In a case with major implications for the medical privacy rights of Rhode Islanders, the ACLU of Rhode Island has today joined with the National ACLU, four other ACLU Affiliates, and the New Hampshire Medical Society in filing a “friend of the court” brief arguing that law enforcement agents need a judicial warrant in order to obtain information from state prescription drug monitoring program (PDMP) databases.

The brief is in support of the State of New Hampshire’s resistance to an administrative subpoena it received from the federal Drug Enforcement Administration, seeking two years of information from that state’s PDMP about a patient. New Hampshire law allows police access to PDMP information only with a warrant, and when the administrator of the state’s PDMP refused to turn over the records to the DEA without one, the federal government sued the state. The case, U.S. Department of Justice v. Jonas, is pending before the U.S. Court of Appeals for the First Circuit in Boston, where the ACLU brief was filed.

New Hampshire’s actions in protecting patient rights stand in stark contrast to Rhode Island’s Department of Health which, two years ago, supported General Assembly legislation that repealed a state law that, like New Hampshire’s, had required a warrant for police to gain access to records in the state’s PDMP. At the time, the ACLU of RI and more than a dozen medical groups unsuccessfully lobbied against the law’s repeal. If New Hampshire prevails in this case, it would likely call into question the constitutionality of the Rhode Island law.

In supporting New Hampshire’s position in this court battle, the ACLU brief argues:

The prescription records at issue in this case reveal intimate, private, and potentially stigmatizing details about patients’ health, including details of those patients’ underlying medical conditions. For that reason, as with other medical records, people have a reasonable expectation of privacy in them. . .[W]hen law enforcement seeks records from a third party in which the subject of the investigation has a reasonable expectation of privacy, use of an administrative subpoena is unreasonable under the Fourth Amendment, and a warrant is required instead.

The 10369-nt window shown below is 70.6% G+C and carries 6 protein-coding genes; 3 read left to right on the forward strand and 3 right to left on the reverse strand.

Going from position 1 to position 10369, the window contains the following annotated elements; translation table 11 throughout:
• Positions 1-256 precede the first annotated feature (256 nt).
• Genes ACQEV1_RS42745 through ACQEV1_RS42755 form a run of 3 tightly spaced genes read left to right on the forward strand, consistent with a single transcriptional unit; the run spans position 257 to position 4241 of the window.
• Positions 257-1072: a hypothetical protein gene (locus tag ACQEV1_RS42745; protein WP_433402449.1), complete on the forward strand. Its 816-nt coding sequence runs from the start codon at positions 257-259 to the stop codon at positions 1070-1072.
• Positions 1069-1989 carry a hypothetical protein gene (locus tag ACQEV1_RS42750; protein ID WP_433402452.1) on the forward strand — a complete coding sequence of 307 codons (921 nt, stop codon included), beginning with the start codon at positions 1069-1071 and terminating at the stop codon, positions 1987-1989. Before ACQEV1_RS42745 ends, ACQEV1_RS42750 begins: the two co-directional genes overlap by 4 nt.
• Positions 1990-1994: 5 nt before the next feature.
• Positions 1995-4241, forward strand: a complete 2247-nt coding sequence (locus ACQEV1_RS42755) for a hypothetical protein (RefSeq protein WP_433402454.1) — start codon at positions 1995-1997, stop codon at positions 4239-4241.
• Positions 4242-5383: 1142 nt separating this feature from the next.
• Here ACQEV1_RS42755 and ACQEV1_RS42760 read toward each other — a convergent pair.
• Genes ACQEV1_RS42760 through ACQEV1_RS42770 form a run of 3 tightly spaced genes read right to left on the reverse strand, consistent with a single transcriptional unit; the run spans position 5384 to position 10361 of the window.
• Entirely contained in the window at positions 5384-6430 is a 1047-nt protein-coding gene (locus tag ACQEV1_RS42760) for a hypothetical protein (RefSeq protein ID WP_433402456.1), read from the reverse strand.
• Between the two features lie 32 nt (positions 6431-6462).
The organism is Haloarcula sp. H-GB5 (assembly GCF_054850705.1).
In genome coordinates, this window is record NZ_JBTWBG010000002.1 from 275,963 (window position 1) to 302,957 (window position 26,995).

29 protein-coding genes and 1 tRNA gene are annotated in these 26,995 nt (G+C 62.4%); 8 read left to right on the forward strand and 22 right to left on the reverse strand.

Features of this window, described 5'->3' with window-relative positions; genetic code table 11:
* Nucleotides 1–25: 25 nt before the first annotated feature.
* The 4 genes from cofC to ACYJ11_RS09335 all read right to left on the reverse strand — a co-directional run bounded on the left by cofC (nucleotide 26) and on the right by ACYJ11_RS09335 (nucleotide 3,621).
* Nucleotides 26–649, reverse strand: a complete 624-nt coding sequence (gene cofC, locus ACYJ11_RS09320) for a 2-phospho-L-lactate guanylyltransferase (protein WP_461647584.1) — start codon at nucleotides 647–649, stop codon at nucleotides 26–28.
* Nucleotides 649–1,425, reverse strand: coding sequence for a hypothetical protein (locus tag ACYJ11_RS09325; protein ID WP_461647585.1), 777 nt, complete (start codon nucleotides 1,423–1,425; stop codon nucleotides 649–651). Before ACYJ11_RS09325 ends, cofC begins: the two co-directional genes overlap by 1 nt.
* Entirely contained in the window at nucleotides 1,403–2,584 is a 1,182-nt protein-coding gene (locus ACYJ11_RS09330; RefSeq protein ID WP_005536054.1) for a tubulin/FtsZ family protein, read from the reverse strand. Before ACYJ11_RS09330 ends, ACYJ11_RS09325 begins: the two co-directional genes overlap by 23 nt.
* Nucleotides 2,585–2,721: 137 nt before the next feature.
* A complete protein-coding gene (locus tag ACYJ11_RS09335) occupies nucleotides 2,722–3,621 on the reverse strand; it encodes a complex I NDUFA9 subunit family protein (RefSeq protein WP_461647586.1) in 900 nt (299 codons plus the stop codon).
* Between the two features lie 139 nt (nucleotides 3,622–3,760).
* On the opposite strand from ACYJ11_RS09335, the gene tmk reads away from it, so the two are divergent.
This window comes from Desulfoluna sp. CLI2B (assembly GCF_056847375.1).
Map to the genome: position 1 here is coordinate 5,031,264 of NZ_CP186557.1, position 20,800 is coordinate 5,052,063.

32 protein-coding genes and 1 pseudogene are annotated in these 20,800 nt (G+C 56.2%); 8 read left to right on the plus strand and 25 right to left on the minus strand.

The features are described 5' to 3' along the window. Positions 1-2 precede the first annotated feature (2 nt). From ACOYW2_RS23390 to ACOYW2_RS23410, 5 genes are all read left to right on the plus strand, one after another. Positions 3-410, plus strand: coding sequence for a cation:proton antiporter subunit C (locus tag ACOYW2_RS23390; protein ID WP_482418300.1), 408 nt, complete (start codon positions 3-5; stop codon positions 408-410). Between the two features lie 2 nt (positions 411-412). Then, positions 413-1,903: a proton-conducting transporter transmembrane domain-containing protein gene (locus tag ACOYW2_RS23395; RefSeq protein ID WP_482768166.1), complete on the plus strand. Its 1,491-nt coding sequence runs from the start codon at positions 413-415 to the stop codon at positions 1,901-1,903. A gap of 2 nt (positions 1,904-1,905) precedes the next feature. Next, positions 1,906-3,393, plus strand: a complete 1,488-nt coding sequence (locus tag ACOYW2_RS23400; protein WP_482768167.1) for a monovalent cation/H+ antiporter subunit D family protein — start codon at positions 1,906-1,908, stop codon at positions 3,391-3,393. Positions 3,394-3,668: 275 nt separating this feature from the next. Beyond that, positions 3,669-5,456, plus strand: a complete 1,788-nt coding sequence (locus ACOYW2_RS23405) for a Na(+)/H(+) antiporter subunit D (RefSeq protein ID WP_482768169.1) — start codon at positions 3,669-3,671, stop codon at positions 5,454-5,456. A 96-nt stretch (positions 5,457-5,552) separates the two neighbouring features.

The brief goes on to note the nature of the significant privacy issues at stake:

Drugs listed as controlled substances and tracked by the PDMP include a number of frequently prescribed medications used to treat a wide range of serious medical conditions, including anxiety disorders, panic disorders, post-traumatic stress disorder, weight loss associated with AIDS, nausea and weight loss in cancer patients undergoing chemotherapy, alcohol addiction withdrawal symptoms, opiate addiction, testosterone deficiency, gender identity disorder/gender dysphoria, chronic and acute pain, seizure disorders, narcolepsy, insomnia, and attention deficit hyperactivity disorder.

The brief also cites the long history associated with the confidentiality of medical records:

The Oath of Hippocrates, originating in the fourth century B.C.E., required physicians to maintain patient secrets. … In American medical practice, a requirement to preserve the confidentiality of patient health information was included in the earliest codes of ethics of American medical societies in the 1820s and 1830s, the first Code of Medical Ethics of the American Medical Association in 1847, and every subsequent edition of that code, in the ethical codes of other health professionals, including pharmacists, and in the numerous state statutes recognizing the doctor-patient privilege.

The brief points out that facilitating warrantless law enforcement access to patients’ medical information can have adverse consequences by deterring patients from receiving needed medical care. In arguing for the need for a warrant, the ACLU brief relies heavily on a 2018 U.S. Supreme Court decision which held that police need a warrant to obtain historical cell phone location data of an individual. That decision rejected the government’s argument that anytime a person shares sensitive records with another entity, that person loses their Fourth Amendment rights in the records. The DEA makes the same argument in this case.

In addition to the National ACLU and the ACLU of Rhode Island, the brief was filed by the ACLUs of New Hampshire, Maine, Massachusetts and Puerto Rico, as well as the New Hampshire Medical Society. The ACLU’s brief is available here.

“Our medical records can reveal our most sensitive and private details, which is precisely the kind of information the Fourth Amendment is intended to protect,” said Nathan Freed Wessler, staff attorney with the ACLU Speech, Privacy, and Technology Project. “Requiring a search warrant for law enforcement access to our private health information isn’t just good Fourth Amendment law, it’s good policy. Robust protections against unjustified police searches of prescription monitoring databases help ensure that the opioid addiction crisis is primarily addressed using public health tools, not a broken criminal justice system.”

ACLU of RI executive director Steven Brown added: “The decision by the General Assembly and Department of Health in 2017 to sacrifice patient privacy in the PDMP for the convenience of law enforcement  was a severe blow to doctor-patient confidentiality and undermined the public’s faith in the DOH to be a protector of the deeply private information kept in its care. That is what makes the outcome of this case so important to all Rhode Islanders. We are hopeful that the First Circuit will uphold New Hampshire’s stand in support of its residents’ privacy.”